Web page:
On reading the recent Freshers’ issue of Exeposé, I came across a news article called “How safe is Exeter?” Made up mainly of statistics, the article seemed professionally and thoroughly researched, however, failed to provide readers with a disclaimer unpacking the information given.
Although the article addressed an important question, especially at a time that new students were arriving at the university, it suggested that this question could be answered solely through the use of statistics – a somewhat ignorant and misleading conclusion.
Statistics specifically concerning crime, sexual assault and rape (those that were highlighted in the article) can arguably never be accurate as these crimes are known for being lesser reported.
What was most troubling was the article’s use of quotation from University and Guild spokespeople. By placing these quotations at the end of the article, without disclaimer, implies that the question “How safe is Exeter” has been answered by the response “Exeter [is] a safe city for our students to live and study.”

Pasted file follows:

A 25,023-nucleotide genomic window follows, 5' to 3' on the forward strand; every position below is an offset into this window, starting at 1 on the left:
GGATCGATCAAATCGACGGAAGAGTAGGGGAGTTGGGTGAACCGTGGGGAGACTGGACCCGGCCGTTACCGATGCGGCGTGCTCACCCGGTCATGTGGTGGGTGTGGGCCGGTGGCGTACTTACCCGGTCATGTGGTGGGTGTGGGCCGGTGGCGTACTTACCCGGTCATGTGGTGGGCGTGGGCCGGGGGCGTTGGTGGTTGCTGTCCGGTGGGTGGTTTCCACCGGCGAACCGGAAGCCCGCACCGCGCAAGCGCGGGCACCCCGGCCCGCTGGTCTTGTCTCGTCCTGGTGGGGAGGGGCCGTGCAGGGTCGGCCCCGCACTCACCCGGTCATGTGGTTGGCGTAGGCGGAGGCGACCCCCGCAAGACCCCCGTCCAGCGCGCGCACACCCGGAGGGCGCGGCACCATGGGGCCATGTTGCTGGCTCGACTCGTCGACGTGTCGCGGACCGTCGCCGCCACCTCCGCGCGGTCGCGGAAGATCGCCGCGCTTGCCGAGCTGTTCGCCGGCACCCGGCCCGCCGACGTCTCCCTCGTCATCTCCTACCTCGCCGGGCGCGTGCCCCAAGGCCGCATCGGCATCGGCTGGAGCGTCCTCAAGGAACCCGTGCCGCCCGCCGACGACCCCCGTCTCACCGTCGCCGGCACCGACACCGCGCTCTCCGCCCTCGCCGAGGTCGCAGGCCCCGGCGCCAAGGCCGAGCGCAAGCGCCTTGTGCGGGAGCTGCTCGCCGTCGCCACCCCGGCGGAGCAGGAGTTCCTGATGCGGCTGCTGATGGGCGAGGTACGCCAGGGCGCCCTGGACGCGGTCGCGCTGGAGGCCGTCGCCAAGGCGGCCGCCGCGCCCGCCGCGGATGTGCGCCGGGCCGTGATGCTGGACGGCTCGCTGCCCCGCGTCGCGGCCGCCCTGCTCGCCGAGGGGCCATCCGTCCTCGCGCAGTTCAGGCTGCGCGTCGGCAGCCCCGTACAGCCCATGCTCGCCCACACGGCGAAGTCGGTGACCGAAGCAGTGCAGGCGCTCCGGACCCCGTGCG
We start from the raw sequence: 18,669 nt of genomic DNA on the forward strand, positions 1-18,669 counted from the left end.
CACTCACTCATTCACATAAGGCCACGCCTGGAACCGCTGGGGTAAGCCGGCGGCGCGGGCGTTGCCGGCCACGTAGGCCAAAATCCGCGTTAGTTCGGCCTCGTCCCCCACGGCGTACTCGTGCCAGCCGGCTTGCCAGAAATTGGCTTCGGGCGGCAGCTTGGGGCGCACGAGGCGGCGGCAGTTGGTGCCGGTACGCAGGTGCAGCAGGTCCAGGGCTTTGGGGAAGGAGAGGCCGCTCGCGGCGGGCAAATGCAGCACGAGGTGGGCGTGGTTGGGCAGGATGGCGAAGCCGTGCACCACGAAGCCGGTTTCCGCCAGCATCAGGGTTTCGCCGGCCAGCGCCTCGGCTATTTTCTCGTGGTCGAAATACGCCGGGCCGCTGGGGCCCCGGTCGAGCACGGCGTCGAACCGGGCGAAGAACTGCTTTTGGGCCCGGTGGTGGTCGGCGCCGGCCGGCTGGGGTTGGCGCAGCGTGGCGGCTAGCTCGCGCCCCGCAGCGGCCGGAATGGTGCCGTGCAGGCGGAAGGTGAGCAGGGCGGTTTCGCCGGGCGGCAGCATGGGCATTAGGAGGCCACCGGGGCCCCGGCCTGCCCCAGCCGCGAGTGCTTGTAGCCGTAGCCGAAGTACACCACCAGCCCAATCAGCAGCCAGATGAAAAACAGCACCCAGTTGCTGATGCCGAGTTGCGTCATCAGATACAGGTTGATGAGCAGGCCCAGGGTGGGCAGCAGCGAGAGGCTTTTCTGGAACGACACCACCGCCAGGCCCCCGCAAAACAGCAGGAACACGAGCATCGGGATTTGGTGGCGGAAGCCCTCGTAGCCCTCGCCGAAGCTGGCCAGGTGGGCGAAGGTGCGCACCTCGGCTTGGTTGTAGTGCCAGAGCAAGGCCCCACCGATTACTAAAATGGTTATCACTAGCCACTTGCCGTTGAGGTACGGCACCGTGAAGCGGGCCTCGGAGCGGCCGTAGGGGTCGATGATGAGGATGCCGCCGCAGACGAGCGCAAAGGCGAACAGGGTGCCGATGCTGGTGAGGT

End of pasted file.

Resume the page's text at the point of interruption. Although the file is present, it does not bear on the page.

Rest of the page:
The comments also appear to have misread the statistics. While it is true that they confirm Exeter to be a safer city than some others in terms of lower reported crime rates, this by no means “confirm[s]” the use of the word “safe” to describe Exeter in light of the contents of the rest of the article. A recent incident reported on the Exeposé front cover, particularly highlights that caution should be taken.
To justify Exeter’s security through use of collective statistics is not only dangerous but severely misleading, and although it is not the job of the university newspaper to scaremonger, these kinds of articles may create a culture of complacency, which should not be welcomed, both by the paper, the University, and by students themselves.